The idea that the human mind-that faculty of the intellect which we use to define and discern the truth-might also be used to deceive itself is not new. The classic orator Demosthenes warned of this possibility in 349 B.C. when he wrote that "Nothing is more easy than to deceive one's self; what a man wishes he generally believes to be true." 1 Even Jean Jacques Rousseau, who suggested the possibility of man as "noble savage," alerts us to this paradox, when he writes "Jamais fa nature ne nous trompe; c'est toujours nous qui nous trompons" ("Nature never deceives us; it is always we who deceive ourselves). 2 But it was Sigmund Freud who placed this idea firmly into the field of psychopathology and then, later, into a general psychological theory. According to Freud, understanding the function of a defense mechanism means not only fathoming the origin of pathological symptoms but also comprehending a model of the mind that includes both conscious and unconscious mental processes. From this initial focus on the general process of defense, Freud and his followers went on to identify various forms this process might take, with the result that today we have a list of 3 more than 37 defense mechanisms described in the literature.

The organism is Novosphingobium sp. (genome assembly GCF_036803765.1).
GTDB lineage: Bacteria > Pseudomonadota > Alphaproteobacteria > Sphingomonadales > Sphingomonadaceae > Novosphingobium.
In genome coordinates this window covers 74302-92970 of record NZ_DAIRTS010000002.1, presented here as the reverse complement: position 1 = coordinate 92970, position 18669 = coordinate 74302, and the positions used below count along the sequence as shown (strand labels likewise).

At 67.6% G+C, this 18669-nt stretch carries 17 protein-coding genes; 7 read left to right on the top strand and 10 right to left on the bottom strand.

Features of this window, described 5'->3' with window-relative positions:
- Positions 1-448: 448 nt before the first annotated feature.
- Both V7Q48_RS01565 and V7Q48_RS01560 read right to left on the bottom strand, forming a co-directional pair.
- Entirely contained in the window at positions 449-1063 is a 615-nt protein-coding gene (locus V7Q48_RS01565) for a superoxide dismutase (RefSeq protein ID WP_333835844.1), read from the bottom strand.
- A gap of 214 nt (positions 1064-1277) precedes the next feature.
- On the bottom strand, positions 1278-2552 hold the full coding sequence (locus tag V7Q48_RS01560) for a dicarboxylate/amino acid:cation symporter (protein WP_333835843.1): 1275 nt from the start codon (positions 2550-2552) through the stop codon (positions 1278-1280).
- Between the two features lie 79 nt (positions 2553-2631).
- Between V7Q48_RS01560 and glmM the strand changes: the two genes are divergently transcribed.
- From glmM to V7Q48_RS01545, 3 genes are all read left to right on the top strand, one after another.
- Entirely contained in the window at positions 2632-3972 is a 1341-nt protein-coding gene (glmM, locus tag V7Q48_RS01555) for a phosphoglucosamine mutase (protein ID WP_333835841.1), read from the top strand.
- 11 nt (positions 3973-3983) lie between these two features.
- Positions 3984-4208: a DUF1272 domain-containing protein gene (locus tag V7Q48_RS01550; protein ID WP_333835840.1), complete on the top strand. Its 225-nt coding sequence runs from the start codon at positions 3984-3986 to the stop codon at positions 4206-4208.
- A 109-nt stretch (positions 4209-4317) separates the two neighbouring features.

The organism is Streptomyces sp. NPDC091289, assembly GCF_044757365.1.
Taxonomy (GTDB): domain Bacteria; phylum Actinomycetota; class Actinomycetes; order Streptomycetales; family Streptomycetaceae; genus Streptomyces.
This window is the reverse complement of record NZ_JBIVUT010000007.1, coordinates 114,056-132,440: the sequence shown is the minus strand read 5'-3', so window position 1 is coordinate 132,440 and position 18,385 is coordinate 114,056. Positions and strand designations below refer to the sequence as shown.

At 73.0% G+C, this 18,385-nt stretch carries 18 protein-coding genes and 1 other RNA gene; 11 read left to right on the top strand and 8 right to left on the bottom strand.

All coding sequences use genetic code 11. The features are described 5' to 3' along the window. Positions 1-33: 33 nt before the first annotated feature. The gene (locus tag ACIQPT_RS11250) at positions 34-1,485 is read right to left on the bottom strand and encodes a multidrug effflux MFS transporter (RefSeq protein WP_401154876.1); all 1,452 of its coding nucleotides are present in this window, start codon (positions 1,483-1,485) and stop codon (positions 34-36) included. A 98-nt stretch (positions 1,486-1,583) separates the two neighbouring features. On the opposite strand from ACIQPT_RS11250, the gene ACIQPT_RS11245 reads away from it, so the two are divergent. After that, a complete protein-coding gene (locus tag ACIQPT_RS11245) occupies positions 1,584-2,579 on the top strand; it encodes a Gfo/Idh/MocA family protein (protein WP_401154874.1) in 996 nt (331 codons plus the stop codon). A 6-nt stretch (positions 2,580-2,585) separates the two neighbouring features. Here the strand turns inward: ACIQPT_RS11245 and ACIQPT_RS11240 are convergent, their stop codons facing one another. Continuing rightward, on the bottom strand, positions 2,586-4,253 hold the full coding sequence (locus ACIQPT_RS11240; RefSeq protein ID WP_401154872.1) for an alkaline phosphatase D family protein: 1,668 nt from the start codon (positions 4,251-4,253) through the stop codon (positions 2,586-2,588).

I. Theory.- 1 The Concept of Defense.- Defense mechanisms, defense behavior, and consciousness.- History of the concept of defense.- The motives for defense: Anxiety, guilt, and loss.- Controversial issues.- Defenses as part of normal development.- Successful versus unsuccessful defenses.- Concluding remarks.- 2 The Concept of Defense Mechanism Development.- The conception of defense mechanism development.- A developmental continuum of defenses.- The development of individual defenses.- Origins of defense mechanisms.- Precursors and prototypes.- Case study.- The developmental course of defense mechanisms.- Research findings: Developmental changes in defense use.- Defense mechanisms and age.- Defense mechanisms and ego development.- Defense mechanisms and cognitive development.- Defense mechanisms and psychosocial development.- Developmental changes in the understanding of defense mechanisms.- Summary of developmental research studies.- Concluding remarks.- 3 Denial.- Components of denial.- Denial as seen in folktales.- Perceptual denial.- The imposition of a personal fantasy.- Denial and pathology.- The development of two forms of denial.- Perceptual denial.- Denial through fantasy.- Another folktale.- Clinical examples.- The use of denial in projective stories.- Concluding remarks.- 4 Projection.- Components of projection.- Projection as seen in folktales.- The generalization of psychological attributes.- Attribution of responsibility.- Projection proper.- The development of projection.- Another folktale.- Clinical example.- The use of projection in projective stories.- Concluding remarks.- 5 Identification.- Components of identification.- Identification as seen in folktales.- The development of identification.- The development of primary identifications.- The development of secondary identifications.- Examples of identification in world literature.- Henry IV.- Don Quijote.- Clinical example.- The use of identification in projective stories.- Concluding remarks.- II. Research: A Review of the Literature.- 6 Approaches to Measuring Defenses: The Defense Mechanism Inventory.- Description of the DMI.- Reliability.- Validity.- Content validity.- Concurrent validity.- The relationship between DMI scales and cognitive measures.- Field dependence-independence.- Memory constriction.- The relationship between DMI scales and clinical measures.- Questionnaire pathology.- Clinically diagnosed pathology.- The relationship between DMI scales and subject variables.- Sex.- Sexual orientation.- Age, education, birth order, and ethnic group.- Reactions to experimental intervention.- Predicting the response to intervention.- Measuring intervention effectiveness.- Conclusion.- 7 Other Approaches to Measuring Defenses: Derived Questionnaires, Self-Report Inventories, and Self-Other Ratings.- Defense measures derived from existing personality inventories.- Byrne's R-S scale.- Haan's MMPI-based defense scales.- Joffee and Naditch's CPI-based scales.- Other MMPI-based scales.- Self-report measures.- The Life-Style Index.- The Defense Style Questionnaire.- Self-report measures for children.- Other measures.- Comment.- Self-other ratings.- Heilbrun's work.- Additional self-other studies.- Concluding remarks.- 8 Other Approaches to Measuring Defenses: Story Completion and Clinical Interviews.- Story completion measures of defense.- The Defense Preference Inquiry.- Other story completion measures.- Studies of defense understanding.- Measures of defense derived from clinical interviews.- Hackett and Cassem: Denial.- Further studies with clinical patients.- The Ego Profile Scale.- Haan's studies.- Vaillant's work.- The Defense Mechanism Rating Scales.- Concluding remarks.- 9 Other Approaches to Measuring Defenses: Projective Tests and Perceptual Defense Paradigms.- Measures of defense in projective tests.- The Children's Apperception Test (CAT).- The Thematic Apperception Test (TAT).- The Rorschach.- Measures of defense in perceptual defense paradigms
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